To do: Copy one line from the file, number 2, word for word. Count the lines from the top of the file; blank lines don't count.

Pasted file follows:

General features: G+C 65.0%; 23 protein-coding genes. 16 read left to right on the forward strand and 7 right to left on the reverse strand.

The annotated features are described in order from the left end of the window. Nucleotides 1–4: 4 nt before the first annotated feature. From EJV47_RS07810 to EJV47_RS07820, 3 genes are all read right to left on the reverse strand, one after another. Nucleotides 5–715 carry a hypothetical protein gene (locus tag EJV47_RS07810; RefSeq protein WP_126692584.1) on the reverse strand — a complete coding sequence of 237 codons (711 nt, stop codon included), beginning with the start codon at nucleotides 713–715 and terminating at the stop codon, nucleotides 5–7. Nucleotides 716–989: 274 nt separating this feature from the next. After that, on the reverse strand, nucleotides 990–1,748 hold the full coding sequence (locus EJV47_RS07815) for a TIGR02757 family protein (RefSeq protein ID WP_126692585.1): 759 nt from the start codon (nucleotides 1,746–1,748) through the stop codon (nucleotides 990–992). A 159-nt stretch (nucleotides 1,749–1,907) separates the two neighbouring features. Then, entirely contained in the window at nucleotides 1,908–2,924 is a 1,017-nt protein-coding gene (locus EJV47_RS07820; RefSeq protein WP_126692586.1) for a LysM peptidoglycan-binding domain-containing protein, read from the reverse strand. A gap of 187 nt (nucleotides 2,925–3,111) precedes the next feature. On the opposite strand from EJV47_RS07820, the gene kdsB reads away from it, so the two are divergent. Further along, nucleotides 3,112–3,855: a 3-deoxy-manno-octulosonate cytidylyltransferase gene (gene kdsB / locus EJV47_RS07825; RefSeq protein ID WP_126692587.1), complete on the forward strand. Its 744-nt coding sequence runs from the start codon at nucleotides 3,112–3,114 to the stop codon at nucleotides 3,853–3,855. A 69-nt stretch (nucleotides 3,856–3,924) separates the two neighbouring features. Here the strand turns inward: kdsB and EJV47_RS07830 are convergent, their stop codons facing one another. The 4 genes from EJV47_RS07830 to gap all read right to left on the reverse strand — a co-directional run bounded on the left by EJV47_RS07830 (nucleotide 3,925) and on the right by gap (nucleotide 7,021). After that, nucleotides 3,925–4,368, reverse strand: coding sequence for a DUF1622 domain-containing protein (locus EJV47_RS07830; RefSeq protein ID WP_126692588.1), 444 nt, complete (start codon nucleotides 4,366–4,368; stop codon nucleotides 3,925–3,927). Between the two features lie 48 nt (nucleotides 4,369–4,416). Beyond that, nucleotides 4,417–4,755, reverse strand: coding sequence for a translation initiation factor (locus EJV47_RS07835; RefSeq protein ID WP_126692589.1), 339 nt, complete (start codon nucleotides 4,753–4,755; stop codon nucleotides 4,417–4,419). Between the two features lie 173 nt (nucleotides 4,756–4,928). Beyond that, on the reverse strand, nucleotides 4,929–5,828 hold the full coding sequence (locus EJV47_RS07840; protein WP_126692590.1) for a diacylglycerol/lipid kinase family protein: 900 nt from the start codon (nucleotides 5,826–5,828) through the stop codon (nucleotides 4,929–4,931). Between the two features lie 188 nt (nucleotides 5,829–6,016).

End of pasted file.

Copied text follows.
The annotated features are described in order from the left end of the window. Nucleotides 1–4: 4 nt before the first annotated feature. From EJV47_RS07810 to EJV47_RS07820, 3 genes are all read right to left on the reverse strand, one after another. Nucleotides 5–715 carry a hypothetical protein gene (locus tag EJV47_RS07810; RefSeq protein WP_126692584.1) on the reverse strand — a complete coding sequence of 237 codons (711 nt, stop codon included), beginning with the start codon at nucleotides 713–715 and terminating at the stop codon, nucleotides 5–7. Nucleotides 716–989: 274 nt separating this feature from the next. After that, on the reverse strand, nucleotides 990–1,748 hold the full coding sequence (locus EJV47_RS07815) for a TIGR02757 family protein (RefSeq protein ID WP_126692585.1): 759 nt from the start codon (nucleotides 1,746–1,748) through the stop codon (nucleotides 990–992). A 159-nt stretch (nucleotides 1,749–1,907) separates the two neighbouring features. Then, entirely contained in the window at nucleotides 1,908–2,924 is a 1,017-nt protein-coding gene (locus EJV47_RS07820; RefSeq protein WP_126692586.1) for a LysM peptidoglycan-binding domain-containing protein, read from the reverse strand. A gap of 187 nt (nucleotides 2,925–3,111) precedes the next feature. On the opposite strand from EJV47_RS07820, the gene kdsB reads away from it, so the two are divergent. Further along, nucleotides 3,112–3,855: a 3-deoxy-manno-octulosonate cytidylyltransferase gene (gene kdsB / locus EJV47_RS07825; RefSeq protein ID WP_126692587.1), complete on the forward strand. Its 744-nt coding sequence runs from the start codon at nucleotides 3,112–3,114 to the stop codon at nucleotides 3,853–3,855. A 69-nt stretch (nucleotides 3,856–3,924) separates the two neighbouring features. Here the strand turns inward: kdsB and EJV47_RS07830 are convergent, their stop codons facing one another. The 4 genes from EJV47_RS07830 to gap all read right to left on the reverse strand — a co-directional run bounded on the left by EJV47_RS07830 (nucleotide 3,925) and on the right by gap (nucleotide 7,021). After that, nucleotides 3,925–4,368, reverse strand: coding sequence for a DUF1622 domain-containing protein (locus EJV47_RS07830; RefSeq protein ID WP_126692588.1), 444 nt, complete (start codon nucleotides 4,366–4,368; stop codon nucleotides 3,925–3,927). Between the two features lie 48 nt (nucleotides 4,369–4,416). Beyond that, nucleotides 4,417–4,755, reverse strand: coding sequence for a translation initiation factor (locus EJV47_RS07835; RefSeq protein ID WP_126692589.1), 339 nt, complete (start codon nucleotides 4,753–4,755; stop codon nucleotides 4,417–4,419). Between the two features lie 173 nt (nucleotides 4,756–4,928). Beyond that, on the reverse strand, nucleotides 4,929–5,828 hold the full coding sequence (locus EJV47_RS07840; protein WP_126692590.1) for a diacylglycerol/lipid kinase family protein: 900 nt from the start codon (nucleotides 5,826–5,828) through the stop codon (nucleotides 4,929–4,931). Between the two features lie 188 nt (nucleotides 5,829–6,016).